If you drive enough, chances are you’ll be involved in an accident. For the best drivers, perhaps it’s more likely than not the other car’s at fault. But most of us will have occasional lapses. Backing into another car or rear-ending someone? It happens. Unless you're a robot. Or so the argument for driverless cars goes.

Some 94% of accidents are attributed to human error. Remove the human, and drastically reduce accidents. It isn't terribly surprising, then, that there's been a bit of an uproar since the Associated Press reported California’s driverless car record isn’t squeaky clean. There have been several accidents of late.

Of the 48 driverless cars in California, four were in accidents since September. How do we know? That's when the California Department of Motor Vehicles (DMV) began issuing permits to firms testing driverless technology and requiring they report accidents. That is, they’re now part of the public record.

Google self-driving car waiting for a light in Mountain View, California.
One of Google's self-driving cars waits for a light in Mountain View, California.

Google’s driverless Lexus SUVs were involved in three of the accidents. The other accident involved one of auto parts supplier Delphi Automive’s two driverless Audis.

Notably, the driverless vehicles didn't cause any of them.

Of course, the DMV requirements go back eight months, but Google’s cars have been on the road for six years. What's their record over the rest of that period? Chris Urmson, director Google’s self-driving car program, addressed the issue in a recent post on Medium.

“Over the 6 years since we started the project, we’ve been involved in 11 minor accidents (light damage, no injuries) during those 1.7 million miles of autonomous and manual driving with our safety drivers behind the wheel, and not once was the self-driving car the cause of the accident.”

At first blush, that's a pretty good. They've been hit by human drivers in driverless mode, not vice versa.

But Google hasn’t released records of each incident, and the DMV isn’t allowed to give out details. So, we’ve got to take Google’s word on their cars’ culpability in accidents. (Delphi sent the AP a detailed report of its accident, in which another car broadsided its self-driving car while being operated by a test driver.)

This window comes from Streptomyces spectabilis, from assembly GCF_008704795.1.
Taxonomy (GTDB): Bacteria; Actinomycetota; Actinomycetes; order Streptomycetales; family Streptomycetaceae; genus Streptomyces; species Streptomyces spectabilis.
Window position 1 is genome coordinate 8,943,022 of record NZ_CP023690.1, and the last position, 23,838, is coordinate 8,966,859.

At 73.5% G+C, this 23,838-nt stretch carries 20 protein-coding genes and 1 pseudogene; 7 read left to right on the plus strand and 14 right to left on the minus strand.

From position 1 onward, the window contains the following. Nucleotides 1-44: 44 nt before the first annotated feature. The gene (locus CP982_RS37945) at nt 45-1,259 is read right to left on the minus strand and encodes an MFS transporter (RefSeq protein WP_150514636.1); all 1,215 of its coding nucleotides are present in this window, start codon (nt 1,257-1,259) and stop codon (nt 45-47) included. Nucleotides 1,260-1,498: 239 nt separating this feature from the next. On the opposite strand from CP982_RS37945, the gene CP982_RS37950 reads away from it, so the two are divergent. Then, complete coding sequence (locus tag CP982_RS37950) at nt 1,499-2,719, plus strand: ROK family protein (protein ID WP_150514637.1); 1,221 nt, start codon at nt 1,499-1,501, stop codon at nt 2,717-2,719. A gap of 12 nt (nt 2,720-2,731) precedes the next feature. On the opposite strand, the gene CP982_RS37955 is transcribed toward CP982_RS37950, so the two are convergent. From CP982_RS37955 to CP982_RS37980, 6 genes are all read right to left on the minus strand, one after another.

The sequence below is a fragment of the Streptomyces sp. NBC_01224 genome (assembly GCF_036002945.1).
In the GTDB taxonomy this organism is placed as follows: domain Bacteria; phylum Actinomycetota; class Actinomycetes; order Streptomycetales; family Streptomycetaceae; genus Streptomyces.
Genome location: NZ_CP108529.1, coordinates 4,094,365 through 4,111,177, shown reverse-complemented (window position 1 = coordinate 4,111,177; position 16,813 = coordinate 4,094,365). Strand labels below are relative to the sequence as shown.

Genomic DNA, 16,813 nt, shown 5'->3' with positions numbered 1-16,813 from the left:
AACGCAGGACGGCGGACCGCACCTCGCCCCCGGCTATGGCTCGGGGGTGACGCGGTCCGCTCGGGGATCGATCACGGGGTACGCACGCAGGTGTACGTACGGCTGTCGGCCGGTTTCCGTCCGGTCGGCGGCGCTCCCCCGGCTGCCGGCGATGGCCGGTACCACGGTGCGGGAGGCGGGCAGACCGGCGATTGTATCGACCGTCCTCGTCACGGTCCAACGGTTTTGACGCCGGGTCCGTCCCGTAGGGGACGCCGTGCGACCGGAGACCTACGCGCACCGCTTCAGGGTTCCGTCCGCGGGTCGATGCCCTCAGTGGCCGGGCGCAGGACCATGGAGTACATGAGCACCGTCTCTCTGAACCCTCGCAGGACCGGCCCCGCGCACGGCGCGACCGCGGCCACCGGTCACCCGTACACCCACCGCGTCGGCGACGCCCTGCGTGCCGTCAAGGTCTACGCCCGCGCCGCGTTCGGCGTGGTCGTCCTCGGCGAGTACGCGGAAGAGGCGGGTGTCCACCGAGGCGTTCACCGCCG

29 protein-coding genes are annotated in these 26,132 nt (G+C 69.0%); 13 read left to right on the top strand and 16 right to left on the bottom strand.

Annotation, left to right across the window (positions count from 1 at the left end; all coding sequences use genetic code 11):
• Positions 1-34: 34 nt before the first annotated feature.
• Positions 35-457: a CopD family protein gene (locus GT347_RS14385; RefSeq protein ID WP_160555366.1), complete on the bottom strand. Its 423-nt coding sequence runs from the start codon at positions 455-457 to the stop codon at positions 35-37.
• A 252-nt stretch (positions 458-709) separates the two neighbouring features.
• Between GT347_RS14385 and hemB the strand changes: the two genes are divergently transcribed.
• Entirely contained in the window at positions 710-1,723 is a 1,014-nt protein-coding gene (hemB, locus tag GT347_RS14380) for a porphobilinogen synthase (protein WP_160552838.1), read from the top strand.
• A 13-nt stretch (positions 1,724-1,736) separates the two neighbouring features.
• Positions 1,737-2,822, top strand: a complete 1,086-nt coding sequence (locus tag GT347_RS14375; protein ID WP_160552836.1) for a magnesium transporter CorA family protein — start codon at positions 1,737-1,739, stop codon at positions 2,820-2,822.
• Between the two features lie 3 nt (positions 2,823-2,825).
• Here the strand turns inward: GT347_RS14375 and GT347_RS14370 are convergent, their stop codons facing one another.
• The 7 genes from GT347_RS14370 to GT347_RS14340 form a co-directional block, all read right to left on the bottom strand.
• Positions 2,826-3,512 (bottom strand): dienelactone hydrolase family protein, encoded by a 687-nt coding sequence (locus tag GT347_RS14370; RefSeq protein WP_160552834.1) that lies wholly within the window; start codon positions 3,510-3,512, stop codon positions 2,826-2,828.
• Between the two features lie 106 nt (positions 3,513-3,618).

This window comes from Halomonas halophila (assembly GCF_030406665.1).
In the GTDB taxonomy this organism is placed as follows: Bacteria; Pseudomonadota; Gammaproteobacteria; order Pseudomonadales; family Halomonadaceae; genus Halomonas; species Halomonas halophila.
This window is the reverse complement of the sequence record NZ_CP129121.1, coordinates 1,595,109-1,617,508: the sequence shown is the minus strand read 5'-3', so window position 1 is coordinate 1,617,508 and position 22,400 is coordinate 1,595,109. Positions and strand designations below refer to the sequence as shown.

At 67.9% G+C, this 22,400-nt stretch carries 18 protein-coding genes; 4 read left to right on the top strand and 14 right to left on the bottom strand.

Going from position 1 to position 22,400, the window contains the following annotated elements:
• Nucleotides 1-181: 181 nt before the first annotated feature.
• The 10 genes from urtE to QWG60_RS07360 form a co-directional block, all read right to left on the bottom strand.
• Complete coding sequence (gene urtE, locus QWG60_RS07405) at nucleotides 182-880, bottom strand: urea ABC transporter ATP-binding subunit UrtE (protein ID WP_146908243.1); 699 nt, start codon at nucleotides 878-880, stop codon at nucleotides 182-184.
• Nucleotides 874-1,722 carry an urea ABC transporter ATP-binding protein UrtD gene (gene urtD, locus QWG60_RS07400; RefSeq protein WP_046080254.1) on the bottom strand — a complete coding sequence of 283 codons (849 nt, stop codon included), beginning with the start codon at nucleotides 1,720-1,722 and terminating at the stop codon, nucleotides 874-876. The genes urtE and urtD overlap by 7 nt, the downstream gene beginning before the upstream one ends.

The rational human has to be skeptical when the only source of information you have is a prime maker and proselytizer of the technology in question. Whether the info is or isn’t unimpeachable—at minimum, the incentive to whitewash things exists, and a third party report of what happened would strengthen the case.

Further, according to Slate, a possible reason Google’s cars haven’t caused a single accident is that the team’s test drivers are instructed to take control of the car in situations they deem dangerous or risky. This is the responsible thing to do, given the tech is experimental and the fact it's on public roads.

But it's also less surprising, then, that the driverless cars have a clean record. They often aren’t in charge in the toughest situations. (Which is part of the point of driving on public roads—to learn what those situations are, anticipate them in the car's programming, and ultimately navigate them autonomously.)

Google self-driving Prius navigates an obstacle course.
Google self-driving Prius navigates an obstacle course.

Google says that in such situations the team simulates how the car would have acted had the driver left it to its own devices. The simulations indicate the car would have avoided causing an accident every time. Though again, Google's simulations and Google's account.

It's easy to get into the weeds on this issue. But there's another side that, in the heat of the moment, is also easy to ignore or forget. Google's cars have racked up a lot of miles, they're still prototypes, and human drivers aren't exactly images of perfection.